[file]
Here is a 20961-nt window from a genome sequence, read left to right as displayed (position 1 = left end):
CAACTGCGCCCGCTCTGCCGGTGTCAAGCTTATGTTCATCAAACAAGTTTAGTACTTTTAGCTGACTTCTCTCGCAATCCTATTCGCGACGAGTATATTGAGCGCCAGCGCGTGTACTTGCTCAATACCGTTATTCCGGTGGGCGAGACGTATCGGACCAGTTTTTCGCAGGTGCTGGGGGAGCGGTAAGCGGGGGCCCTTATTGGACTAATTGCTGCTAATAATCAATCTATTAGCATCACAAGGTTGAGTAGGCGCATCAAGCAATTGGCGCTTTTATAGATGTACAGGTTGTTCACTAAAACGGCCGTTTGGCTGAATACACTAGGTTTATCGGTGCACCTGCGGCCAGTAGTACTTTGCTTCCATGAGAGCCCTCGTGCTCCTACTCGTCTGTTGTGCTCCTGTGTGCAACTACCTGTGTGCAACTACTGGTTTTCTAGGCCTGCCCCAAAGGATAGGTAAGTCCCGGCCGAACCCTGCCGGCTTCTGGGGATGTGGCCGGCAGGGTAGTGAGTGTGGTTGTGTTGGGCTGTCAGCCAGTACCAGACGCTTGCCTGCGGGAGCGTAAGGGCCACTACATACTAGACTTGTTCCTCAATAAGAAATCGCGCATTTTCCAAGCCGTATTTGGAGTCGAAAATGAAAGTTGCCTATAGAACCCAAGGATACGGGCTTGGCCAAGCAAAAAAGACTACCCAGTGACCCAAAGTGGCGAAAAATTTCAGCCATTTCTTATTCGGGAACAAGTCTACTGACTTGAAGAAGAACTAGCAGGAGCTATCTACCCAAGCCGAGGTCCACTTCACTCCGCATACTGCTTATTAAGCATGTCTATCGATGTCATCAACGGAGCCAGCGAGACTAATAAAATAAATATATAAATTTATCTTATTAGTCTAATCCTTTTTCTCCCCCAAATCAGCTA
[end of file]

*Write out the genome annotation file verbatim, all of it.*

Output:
Here is a 20961-nt window from a genome sequence, read left to right as displayed (position 1 = left end):
CAACTGCGCCCGCTCTGCCGGTGTCAAGCTTATGTTCATCAAACAAGTTTAGTACTTTTAGCTGACTTCTCTCGCAATCCTATTCGCGACGAGTATATTGAGCGCCAGCGCGTGTACTTGCTCAATACCGTTATTCCGGTGGGCGAGACGTATCGGACCAGTTTTTCGCAGGTGCTGGGGGAGCGGTAAGCGGGGGCCCTTATTGGACTAATTGCTGCTAATAATCAATCTATTAGCATCACAAGGTTGAGTAGGCGCATCAAGCAATTGGCGCTTTTATAGATGTACAGGTTGTTCACTAAAACGGCCGTTTGGCTGAATACACTAGGTTTATCGGTGCACCTGCGGCCAGTAGTACTTTGCTTCCATGAGAGCCCTCGTGCTCCTACTCGTCTGTTGTGCTCCTGTGTGCAACTACCTGTGTGCAACTACTGGTTTTCTAGGCCTGCCCCAAAGGATAGGTAAGTCCCGGCCGAACCCTGCCGGCTTCTGGGGATGTGGCCGGCAGGGTAGTGAGTGTGGTTGTGTTGGGCTGTCAGCCAGTACCAGACGCTTGCCTGCGGGAGCGTAAGGGCCACTACATACTAGACTTGTTCCTCAATAAGAAATCGCGCATTTTCCAAGCCGTATTTGGAGTCGAAAATGAAAGTTGCCTATAGAACCCAAGGATACGGGCTTGGCCAAGCAAAAAAGACTACCCAGTGACCCAAAGTGGCGAAAAATTTCAGCCATTTCTTATTCGGGAACAAGTCTACTGACTTGAAGAAGAACTAGCAGGAGCTATCTACCCAAGCCGAGGTCCACTTCACTCCGCATACTGCTTATTAAGCATGTCTATCGATGTCATCAACGGAGCCAGCGAGACTAATAAAATAAATATATAAATTTATCTTATTAGTCTAATCCTTTTTCTCCCCCAAATCAGCTA